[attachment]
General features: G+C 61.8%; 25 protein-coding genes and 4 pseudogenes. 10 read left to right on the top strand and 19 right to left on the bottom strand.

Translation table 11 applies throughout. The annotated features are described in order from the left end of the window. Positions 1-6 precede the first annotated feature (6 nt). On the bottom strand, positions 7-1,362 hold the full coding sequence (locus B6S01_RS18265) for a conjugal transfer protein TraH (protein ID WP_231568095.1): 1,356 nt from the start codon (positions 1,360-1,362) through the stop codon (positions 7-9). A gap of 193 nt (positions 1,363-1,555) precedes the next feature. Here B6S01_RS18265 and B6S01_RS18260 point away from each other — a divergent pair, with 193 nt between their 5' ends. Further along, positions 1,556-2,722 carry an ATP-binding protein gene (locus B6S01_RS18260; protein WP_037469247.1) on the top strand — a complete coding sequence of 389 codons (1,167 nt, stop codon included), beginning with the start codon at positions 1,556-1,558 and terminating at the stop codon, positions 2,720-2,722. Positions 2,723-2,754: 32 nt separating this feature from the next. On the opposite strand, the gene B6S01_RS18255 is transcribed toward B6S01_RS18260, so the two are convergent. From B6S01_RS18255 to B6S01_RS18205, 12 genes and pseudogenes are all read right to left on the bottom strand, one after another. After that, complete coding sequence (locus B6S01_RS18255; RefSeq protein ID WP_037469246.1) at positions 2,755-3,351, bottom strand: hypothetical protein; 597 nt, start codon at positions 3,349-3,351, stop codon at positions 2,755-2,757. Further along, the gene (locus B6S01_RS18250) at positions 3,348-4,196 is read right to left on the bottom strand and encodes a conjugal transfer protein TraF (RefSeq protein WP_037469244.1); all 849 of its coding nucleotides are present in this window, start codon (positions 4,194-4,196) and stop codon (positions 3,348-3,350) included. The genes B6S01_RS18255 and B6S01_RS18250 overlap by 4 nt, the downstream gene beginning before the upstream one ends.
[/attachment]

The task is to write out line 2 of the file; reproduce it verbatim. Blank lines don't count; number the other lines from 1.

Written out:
Translation table 11 applies throughout. The annotated features are described in order from the left end of the window. Positions 1-6 precede the first annotated feature (6 nt). On the bottom strand, positions 7-1,362 hold the full coding sequence (locus B6S01_RS18265) for a conjugal transfer protein TraH (protein ID WP_231568095.1): 1,356 nt from the start codon (positions 1,360-1,362) through the stop codon (positions 7-9). A gap of 193 nt (positions 1,363-1,555) precedes the next feature. Here B6S01_RS18265 and B6S01_RS18260 point away from each other — a divergent pair, with 193 nt between their 5' ends. Further along, positions 1,556-2,722 carry an ATP-binding protein gene (locus B6S01_RS18260; protein WP_037469247.1) on the top strand — a complete coding sequence of 389 codons (1,167 nt, stop codon included), beginning with the start codon at positions 1,556-1,558 and terminating at the stop codon, positions 2,720-2,722. Positions 2,723-2,754: 32 nt separating this feature from the next. On the opposite strand, the gene B6S01_RS18255 is transcribed toward B6S01_RS18260, so the two are convergent. From B6S01_RS18255 to B6S01_RS18205, 12 genes and pseudogenes are all read right to left on the bottom strand, one after another. After that, complete coding sequence (locus B6S01_RS18255; RefSeq protein ID WP_037469246.1) at positions 2,755-3,351, bottom strand: hypothetical protein; 597 nt, start codon at positions 3,349-3,351, stop codon at positions 2,755-2,757. Further along, the gene (locus B6S01_RS18250) at positions 3,348-4,196 is read right to left on the bottom strand and encodes a conjugal transfer protein TraF (RefSeq protein WP_037469244.1); all 849 of its coding nucleotides are present in this window, start codon (positions 4,194-4,196) and stop codon (positions 3,348-3,350) included. The genes B6S01_RS18255 and B6S01_RS18250 overlap by 4 nt, the downstream gene beginning before the upstream one ends.